Happy Valentine’s Day!
While many will rely on Hallmark’s card writers to find the perfect words to say “I love you” today, some Christians might reach back to the famous “love chapter” of 1 Corinthians 13 read at many weddings. Yet, the man who wrote these words would probably find it quite strange that these words are used at weddings!
Paul wasn’t talking about romantic or marital love between two individuals when he wrote them. You may be jolted a bit to find out what he was actually talking about when he wrote some of the most beautiful lines in all human writ:
If I speak in the tongues of men or of angels, but do not have love, I am only a resounding gong or a clanging cymbal. 2 If I have the gift of prophecy and can fathom all mysteries and all knowledge, and if I have a faith that can move mountains, but do not have love, I am nothing. 3 If I give all I possess to the poorand give over my body to hardship that I may boast, but do not have love, I gain nothing. 4 Love is patient, love is kind. It does not envy, it does not boast, it is not proud.5 It does not dishonor others, it is not self-seeking, it is not easily angered, it keeps no record of wrongs. 6 Love does not delight in evil but rejoices with the truth. 7 It always protects, always trusts, always hopes, always perseveres. 8 Love never fails.
1 CORINTHIANS 13:1-8
Rodney Reeves in his great book Spirituality According to Paul reminds us that Paul wrote these famous words in the middle of his teaching on how the church should love one another and exercise its spiritual gifts for the benefit of one another. According to Reeves:
As far as Paul was concerned, true love isn’t found in marriage or in family, in words or in miracles, in knowledge or even in self-sacrifice. (See 1 Cor 13:1-3.) True love is found in Christ. Therefore true love is to be found in his body, the church . . . . He saw all things — yes, even love and marriage — through the lens of the new creation (137).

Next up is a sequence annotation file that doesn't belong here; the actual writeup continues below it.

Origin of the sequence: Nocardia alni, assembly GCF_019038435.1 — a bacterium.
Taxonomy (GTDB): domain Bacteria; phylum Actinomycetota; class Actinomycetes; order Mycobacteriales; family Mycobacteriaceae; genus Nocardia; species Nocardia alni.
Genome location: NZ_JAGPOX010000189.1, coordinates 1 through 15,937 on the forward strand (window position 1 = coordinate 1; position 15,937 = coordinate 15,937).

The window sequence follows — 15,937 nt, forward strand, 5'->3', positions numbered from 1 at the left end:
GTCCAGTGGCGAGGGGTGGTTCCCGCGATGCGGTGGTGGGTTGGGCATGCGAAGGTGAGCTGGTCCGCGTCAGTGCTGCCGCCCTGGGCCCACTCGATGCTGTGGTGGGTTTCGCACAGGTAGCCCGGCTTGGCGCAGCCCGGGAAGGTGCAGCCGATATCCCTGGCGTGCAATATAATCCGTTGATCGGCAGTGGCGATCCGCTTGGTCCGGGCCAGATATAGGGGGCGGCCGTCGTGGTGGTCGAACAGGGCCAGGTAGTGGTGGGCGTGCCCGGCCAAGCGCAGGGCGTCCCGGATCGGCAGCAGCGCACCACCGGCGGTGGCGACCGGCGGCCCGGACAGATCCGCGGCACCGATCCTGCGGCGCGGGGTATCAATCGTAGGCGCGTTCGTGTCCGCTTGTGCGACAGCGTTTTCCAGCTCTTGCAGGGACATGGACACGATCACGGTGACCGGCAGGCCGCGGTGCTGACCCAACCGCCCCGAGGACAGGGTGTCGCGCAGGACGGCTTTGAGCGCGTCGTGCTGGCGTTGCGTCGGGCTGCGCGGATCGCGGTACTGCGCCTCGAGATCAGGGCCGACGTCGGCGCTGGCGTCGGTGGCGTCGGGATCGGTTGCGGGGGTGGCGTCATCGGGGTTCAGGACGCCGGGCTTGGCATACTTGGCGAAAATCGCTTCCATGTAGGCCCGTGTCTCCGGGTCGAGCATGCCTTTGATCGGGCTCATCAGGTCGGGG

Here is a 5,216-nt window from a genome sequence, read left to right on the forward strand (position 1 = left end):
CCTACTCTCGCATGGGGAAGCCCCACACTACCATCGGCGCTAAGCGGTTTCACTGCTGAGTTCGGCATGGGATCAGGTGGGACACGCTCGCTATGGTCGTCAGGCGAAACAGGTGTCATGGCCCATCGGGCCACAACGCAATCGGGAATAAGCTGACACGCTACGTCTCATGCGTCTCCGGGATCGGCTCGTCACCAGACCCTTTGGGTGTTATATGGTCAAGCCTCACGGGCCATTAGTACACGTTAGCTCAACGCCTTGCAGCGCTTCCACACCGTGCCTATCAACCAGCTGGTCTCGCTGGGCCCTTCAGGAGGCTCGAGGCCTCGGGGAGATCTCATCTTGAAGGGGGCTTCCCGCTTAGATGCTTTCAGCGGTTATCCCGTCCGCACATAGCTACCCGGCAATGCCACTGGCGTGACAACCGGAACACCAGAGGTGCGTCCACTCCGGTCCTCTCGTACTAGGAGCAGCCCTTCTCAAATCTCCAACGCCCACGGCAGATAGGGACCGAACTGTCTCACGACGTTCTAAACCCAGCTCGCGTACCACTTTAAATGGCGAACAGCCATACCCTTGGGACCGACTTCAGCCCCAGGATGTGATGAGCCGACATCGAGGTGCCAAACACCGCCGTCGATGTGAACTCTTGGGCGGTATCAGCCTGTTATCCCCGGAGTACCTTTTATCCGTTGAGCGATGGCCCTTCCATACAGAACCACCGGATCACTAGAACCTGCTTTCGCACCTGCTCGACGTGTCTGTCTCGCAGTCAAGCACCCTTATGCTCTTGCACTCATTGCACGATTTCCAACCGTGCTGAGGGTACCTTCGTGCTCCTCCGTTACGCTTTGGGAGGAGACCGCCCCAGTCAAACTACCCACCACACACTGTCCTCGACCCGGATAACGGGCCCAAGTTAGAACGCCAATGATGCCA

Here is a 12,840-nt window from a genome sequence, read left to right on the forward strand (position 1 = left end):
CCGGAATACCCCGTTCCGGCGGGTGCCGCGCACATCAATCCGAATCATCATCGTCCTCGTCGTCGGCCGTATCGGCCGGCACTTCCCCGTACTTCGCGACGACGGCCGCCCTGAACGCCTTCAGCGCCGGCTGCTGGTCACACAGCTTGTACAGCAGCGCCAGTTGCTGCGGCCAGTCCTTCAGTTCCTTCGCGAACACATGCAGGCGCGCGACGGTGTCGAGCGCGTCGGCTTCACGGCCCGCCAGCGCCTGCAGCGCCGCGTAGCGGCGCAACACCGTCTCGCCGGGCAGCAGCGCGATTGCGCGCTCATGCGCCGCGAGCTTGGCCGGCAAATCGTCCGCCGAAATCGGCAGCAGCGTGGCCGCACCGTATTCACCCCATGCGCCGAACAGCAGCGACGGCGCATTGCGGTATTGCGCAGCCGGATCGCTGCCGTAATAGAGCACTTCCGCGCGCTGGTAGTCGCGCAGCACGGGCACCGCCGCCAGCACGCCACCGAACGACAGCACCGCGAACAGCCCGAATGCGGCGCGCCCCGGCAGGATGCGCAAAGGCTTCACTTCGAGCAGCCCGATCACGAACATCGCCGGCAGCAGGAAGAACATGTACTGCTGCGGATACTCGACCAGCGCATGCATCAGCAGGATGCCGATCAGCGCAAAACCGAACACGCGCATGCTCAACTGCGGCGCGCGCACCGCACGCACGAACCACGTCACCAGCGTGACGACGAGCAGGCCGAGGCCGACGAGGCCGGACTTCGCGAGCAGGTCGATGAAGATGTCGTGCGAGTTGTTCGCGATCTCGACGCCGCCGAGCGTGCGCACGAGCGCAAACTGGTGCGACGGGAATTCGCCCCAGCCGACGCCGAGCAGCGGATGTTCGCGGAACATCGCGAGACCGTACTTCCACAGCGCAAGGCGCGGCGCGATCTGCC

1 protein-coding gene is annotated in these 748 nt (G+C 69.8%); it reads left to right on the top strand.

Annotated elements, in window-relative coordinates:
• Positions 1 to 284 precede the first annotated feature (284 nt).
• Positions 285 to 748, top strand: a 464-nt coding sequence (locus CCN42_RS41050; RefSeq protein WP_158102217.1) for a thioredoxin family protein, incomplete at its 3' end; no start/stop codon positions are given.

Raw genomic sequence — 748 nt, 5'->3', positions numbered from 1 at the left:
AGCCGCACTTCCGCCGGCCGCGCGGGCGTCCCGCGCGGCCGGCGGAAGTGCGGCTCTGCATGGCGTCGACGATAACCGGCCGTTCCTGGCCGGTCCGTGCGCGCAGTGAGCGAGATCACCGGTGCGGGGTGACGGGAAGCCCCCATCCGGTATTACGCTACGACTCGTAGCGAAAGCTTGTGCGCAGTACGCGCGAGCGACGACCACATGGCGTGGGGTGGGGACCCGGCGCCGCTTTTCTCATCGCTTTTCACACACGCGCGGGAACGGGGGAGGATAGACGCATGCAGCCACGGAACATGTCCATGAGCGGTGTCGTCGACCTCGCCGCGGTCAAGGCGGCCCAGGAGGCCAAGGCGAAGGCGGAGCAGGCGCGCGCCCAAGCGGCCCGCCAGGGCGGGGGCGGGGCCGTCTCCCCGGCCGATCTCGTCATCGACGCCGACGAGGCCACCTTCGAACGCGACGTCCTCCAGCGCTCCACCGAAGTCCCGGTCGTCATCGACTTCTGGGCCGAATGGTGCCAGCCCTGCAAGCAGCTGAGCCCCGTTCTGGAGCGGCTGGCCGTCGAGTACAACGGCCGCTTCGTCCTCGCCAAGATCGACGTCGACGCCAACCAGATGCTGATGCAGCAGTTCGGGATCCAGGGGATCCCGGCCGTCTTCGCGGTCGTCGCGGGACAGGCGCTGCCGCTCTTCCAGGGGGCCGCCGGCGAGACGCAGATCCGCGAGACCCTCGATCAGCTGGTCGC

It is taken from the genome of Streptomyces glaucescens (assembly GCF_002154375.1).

In Christ, God had broken into the love-sick world of sin and broken relationships, and created a new society, even a new humanity, centered in the church. All people who find themselves rescued out of the world and literally plunged into this new society by baptism, are called “members of Christ’s Body.” This central metaphor for the church needs to be given its full force. “If you are in Christ”, that is, his Body, “you are a new creation.” As glorious as this membership is, it also comes with significant responsibilities in terms of how we live and love others.
Most profoundly, perhaps, Paul teaches that human marriages between a husband and wife have now been superseded in importance by a new marriage arrangement — the marriage between Christ and his Bride, the church. This doesn’t devalue our marriages, but rather ratchets up their importance as each marriage is meant to be a billboard advertisement reflecting the kind of love Christ has for the church and God has for the world.
When we love our spouse through difficulties and choose to keep our vows even when feelings fade and sin threatens to destroy our sacred covenant, we show the world God’s undying, persevering love. On the other hand, when we break our vows, hold grudges, refuse to forgive and walk out on the relationship, we bear false witness to Christ’s covenant love. Sadly, many can’t bring themselves to believe in God’s unconditional love because they have never experienced that kind of love in a human relationship.
Reeves also emphasizes that our motivation for loving our spouse is changed by our commitment to loving Christ and his Bride, the church: